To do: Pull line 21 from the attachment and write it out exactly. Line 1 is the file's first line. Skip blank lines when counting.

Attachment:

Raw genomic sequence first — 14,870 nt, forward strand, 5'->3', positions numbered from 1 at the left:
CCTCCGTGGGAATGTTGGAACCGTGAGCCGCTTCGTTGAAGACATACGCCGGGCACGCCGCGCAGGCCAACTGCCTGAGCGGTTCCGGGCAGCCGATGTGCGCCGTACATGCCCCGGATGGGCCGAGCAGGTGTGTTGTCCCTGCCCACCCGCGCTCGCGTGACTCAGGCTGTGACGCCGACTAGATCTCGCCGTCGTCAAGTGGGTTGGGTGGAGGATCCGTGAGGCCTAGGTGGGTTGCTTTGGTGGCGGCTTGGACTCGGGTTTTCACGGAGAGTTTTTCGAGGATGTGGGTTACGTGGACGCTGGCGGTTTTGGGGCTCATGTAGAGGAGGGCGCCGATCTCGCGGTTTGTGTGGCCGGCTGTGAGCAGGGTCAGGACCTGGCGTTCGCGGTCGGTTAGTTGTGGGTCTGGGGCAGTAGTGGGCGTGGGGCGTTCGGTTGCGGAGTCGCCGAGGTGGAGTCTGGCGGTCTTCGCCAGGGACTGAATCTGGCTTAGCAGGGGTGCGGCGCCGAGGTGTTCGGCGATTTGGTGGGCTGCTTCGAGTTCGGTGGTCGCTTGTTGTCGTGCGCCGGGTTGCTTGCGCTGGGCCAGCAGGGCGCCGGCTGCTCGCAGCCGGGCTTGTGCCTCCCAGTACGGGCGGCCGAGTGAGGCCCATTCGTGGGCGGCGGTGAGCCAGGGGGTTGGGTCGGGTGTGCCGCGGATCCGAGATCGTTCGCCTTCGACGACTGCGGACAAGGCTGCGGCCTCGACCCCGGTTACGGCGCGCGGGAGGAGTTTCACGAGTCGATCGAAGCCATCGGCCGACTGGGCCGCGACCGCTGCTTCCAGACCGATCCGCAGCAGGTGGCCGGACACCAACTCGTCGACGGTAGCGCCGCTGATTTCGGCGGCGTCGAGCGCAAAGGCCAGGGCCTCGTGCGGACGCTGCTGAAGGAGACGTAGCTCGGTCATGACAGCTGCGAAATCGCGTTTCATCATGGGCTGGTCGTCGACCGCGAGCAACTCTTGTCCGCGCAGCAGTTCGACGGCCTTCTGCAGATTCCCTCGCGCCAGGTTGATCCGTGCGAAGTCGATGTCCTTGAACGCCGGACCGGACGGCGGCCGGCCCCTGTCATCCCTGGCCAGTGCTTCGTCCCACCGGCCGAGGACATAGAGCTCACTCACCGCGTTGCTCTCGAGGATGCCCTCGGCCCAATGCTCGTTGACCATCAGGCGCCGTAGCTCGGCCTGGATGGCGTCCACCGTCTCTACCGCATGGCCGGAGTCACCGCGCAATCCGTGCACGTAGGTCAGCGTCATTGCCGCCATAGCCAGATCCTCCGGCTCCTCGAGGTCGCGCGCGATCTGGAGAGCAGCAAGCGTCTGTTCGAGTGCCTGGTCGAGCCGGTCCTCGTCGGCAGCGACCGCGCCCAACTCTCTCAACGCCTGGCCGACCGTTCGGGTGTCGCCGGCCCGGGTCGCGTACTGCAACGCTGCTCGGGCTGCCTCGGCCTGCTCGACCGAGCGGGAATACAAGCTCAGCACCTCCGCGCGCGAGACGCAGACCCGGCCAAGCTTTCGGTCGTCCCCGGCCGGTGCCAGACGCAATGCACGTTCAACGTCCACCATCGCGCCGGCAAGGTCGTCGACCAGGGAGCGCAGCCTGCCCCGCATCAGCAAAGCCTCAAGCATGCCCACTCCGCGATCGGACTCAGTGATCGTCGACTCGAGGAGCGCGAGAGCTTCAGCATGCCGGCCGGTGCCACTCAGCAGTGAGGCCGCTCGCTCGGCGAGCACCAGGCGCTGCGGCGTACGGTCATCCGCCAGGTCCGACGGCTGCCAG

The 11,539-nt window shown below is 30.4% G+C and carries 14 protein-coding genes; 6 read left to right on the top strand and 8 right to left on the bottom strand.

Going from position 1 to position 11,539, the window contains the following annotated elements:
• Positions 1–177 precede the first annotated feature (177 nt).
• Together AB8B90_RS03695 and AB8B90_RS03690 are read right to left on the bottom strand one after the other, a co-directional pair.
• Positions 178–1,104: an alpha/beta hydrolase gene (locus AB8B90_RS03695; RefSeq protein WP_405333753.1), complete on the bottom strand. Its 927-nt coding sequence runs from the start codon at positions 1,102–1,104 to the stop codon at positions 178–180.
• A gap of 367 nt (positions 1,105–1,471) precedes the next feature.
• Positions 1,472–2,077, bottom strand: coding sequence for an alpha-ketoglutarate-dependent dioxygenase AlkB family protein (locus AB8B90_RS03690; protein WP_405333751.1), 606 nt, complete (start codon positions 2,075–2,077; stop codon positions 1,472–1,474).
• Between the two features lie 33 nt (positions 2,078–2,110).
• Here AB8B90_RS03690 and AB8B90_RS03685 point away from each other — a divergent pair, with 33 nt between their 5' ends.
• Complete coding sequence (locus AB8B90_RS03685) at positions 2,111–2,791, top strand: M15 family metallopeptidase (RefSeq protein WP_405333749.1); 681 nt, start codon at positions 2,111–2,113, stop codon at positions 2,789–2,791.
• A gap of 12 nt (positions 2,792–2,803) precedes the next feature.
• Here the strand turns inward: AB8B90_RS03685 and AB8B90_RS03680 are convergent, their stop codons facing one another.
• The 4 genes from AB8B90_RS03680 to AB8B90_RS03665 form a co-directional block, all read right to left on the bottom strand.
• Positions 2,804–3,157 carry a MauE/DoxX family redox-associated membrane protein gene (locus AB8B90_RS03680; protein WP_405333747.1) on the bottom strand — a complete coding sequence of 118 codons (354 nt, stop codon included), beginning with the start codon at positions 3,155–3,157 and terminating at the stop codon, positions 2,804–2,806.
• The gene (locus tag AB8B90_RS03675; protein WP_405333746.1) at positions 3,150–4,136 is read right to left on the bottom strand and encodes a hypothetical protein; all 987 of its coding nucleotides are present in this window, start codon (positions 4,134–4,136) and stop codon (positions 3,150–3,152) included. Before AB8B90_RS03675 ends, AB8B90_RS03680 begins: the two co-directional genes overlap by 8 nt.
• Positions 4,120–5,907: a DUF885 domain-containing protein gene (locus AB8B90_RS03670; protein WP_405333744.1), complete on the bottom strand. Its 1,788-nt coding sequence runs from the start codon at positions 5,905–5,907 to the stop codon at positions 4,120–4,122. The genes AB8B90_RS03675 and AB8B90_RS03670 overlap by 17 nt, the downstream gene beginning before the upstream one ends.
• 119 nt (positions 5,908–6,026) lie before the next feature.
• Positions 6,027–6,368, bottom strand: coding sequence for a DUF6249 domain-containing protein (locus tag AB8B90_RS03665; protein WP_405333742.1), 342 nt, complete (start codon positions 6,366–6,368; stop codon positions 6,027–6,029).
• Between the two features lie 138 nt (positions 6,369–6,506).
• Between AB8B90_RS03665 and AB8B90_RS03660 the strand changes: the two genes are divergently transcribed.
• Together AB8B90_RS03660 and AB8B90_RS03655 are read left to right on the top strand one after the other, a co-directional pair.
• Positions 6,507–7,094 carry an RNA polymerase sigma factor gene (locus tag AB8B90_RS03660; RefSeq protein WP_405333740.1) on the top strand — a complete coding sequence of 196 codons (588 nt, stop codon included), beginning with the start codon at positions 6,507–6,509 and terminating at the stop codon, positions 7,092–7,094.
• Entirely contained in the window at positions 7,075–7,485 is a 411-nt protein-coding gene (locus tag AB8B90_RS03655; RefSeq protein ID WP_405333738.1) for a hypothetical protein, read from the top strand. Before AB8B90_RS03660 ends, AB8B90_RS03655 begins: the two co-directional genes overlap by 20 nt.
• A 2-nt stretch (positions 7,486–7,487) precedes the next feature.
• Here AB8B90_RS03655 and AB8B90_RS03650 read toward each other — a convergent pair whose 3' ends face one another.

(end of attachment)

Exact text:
• Between the two features lie 138 nt (positions 6,369–6,506).